Plaintiffs seek to protect a fourth named plaintiff, [1] and the putative class, from Defendants' coercive conduct and communications. (See Motion.) Plaintiffs argue that Defendants have engaged in conduct, such as sending a supervisor to putative class members' homes in Mexico and organizing meetings for current workers in the United States, and have made threats to putative class members such that putative class members fear retaliation, if they do not affirmatively opt-out of the action. (Motion at 6:17-26.) Specifically, during oral argument Plaintiffs represented, and Defendants did not dispute, that Defendants have collected and produced to Plaintiffs' counsel, more than thirty pre-printed forms and over seventy handwritten notes-over 100 statements-from putative class members purporting to affirmatively opt-out. (See also Dkts. 65-2 ¶ 2 (Decl. of Dawson Morton); 67-1 ¶ 8 (Declaration of Juan Cisneros). Plaintiffs contend that the opt-outs are the product of putative members' fear of economic and physical retaliation. (Reply at 2.) Defendants on the other hand, declare that they have not made any threats, attempts to coerce, retaliated, nor “entered into any settlements or agreements to settle claims raised in these proceedings.” (Decl. Cisneros ¶ 8.) Defendants instead declare that “[s]everal current and former workers employed by [Defendants] have voluntarily provided statements . . . indicating their desire or intention to not be involved in these proceedings.” (Id. (emphasis added).)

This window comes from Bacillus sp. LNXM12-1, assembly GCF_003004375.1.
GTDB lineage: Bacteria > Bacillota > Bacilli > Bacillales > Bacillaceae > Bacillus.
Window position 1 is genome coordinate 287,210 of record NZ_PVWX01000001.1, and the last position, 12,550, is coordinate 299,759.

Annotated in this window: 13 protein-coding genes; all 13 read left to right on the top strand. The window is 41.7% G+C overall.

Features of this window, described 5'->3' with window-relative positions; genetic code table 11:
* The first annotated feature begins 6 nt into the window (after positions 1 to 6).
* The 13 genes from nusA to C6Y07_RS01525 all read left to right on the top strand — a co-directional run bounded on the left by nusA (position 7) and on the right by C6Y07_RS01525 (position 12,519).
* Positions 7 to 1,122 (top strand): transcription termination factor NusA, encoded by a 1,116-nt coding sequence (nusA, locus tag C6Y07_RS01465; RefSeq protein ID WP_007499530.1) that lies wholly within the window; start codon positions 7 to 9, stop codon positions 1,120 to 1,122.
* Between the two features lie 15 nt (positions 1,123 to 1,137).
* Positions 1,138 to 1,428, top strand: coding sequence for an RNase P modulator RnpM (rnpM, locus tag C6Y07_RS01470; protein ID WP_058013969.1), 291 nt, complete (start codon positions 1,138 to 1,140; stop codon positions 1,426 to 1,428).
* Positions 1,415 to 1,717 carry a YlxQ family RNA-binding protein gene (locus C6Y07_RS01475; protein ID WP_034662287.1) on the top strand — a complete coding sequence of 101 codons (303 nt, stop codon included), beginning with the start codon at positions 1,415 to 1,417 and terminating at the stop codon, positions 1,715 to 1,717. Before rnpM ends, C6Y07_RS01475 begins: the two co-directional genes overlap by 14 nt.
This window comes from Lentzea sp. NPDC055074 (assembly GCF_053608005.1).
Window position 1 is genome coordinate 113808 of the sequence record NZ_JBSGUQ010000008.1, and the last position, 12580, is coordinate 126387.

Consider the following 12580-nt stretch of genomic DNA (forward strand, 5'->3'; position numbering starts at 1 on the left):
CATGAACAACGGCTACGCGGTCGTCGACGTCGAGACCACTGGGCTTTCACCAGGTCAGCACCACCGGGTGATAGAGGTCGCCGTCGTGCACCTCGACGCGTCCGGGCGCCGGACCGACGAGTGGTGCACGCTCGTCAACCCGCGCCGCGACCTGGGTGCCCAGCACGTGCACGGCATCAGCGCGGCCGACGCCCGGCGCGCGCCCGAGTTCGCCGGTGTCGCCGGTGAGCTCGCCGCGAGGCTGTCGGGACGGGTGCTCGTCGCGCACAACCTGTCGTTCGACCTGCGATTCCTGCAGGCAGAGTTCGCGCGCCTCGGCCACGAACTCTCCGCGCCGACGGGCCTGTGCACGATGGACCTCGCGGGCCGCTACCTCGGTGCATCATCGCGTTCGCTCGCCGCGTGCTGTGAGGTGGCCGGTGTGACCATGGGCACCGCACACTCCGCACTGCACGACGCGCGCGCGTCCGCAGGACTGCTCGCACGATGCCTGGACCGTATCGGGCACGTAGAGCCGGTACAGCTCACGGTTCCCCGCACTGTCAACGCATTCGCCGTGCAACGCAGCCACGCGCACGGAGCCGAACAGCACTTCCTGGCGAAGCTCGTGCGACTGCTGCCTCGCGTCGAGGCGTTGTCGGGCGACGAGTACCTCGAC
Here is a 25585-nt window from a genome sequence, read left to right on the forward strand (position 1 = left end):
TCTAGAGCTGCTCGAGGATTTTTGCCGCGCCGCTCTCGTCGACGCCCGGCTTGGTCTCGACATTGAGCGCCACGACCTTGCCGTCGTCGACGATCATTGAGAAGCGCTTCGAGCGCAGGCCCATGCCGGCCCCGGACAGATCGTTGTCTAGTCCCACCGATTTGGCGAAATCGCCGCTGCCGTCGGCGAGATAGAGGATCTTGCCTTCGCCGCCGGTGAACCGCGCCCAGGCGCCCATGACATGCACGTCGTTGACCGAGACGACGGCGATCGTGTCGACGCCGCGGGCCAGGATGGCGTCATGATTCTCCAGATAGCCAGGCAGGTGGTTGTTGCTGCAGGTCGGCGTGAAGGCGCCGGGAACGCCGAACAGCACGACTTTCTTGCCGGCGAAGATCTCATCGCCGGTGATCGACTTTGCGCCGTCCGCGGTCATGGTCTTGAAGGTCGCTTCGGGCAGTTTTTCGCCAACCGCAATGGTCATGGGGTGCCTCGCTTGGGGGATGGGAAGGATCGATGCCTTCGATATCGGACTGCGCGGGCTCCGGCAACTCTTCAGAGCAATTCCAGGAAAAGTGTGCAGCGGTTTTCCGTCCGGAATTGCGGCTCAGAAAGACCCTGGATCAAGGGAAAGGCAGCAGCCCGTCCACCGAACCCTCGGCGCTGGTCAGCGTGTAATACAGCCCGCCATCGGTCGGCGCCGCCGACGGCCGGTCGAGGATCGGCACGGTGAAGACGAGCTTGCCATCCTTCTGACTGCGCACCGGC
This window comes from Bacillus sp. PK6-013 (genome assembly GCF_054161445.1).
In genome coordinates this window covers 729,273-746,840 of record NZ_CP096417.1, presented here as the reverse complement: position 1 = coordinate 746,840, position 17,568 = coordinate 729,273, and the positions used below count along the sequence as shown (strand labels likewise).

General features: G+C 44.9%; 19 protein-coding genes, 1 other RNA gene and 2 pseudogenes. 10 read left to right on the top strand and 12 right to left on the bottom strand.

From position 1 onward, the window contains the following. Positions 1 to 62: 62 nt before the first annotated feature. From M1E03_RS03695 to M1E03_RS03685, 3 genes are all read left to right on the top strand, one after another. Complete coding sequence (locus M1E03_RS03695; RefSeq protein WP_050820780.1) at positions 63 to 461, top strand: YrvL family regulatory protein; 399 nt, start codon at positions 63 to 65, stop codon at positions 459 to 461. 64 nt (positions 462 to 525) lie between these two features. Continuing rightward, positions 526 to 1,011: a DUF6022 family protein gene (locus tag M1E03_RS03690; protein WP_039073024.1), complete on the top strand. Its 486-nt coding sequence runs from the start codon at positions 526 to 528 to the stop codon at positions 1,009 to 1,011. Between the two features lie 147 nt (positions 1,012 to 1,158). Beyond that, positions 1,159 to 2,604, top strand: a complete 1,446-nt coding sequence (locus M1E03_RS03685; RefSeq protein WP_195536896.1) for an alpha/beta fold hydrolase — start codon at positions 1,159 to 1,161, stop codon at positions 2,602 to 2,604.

“The normal presumption in litigation is that parties must use their real names.” Doe v. Kamehameha Schools/Bernice Pauahi Bishop Estate, 596 F.3d 1036, 1042 (9th Cir. 2010). Despite this normal presumption, “a party may preserve his or her anonymity in judicial proceedings in special circumstances when the party's need for anonymity outweighs prejudice to the opposing party and the public's interest in knowing the party's identity.Does I thru XXIII v. Advanced Textile Corp., 214 F.3d 1058, 1068 (9th Cir. 2000). In the Ninth Circuit, parties are permitted to proceed under pseudonyms when “nondisclosure of the party's identity ‘is necessary . . . to protect a person from harassment, injury, ridicule or personal embarrassment.'” Id. at 1067-68 (quoting United States v. Doe, 655 F.2d 920, 922 n.1 (9th Cir. 1981)). When a party seeks to be protected from retaliation, a district court must evaluate (1) “the severity of the threatened harm, ” (2) “the reasonableness of the anonymous party's fears, ” and (3) “the anonymous party's vulnerability to such retaliation.” Id. at 1068.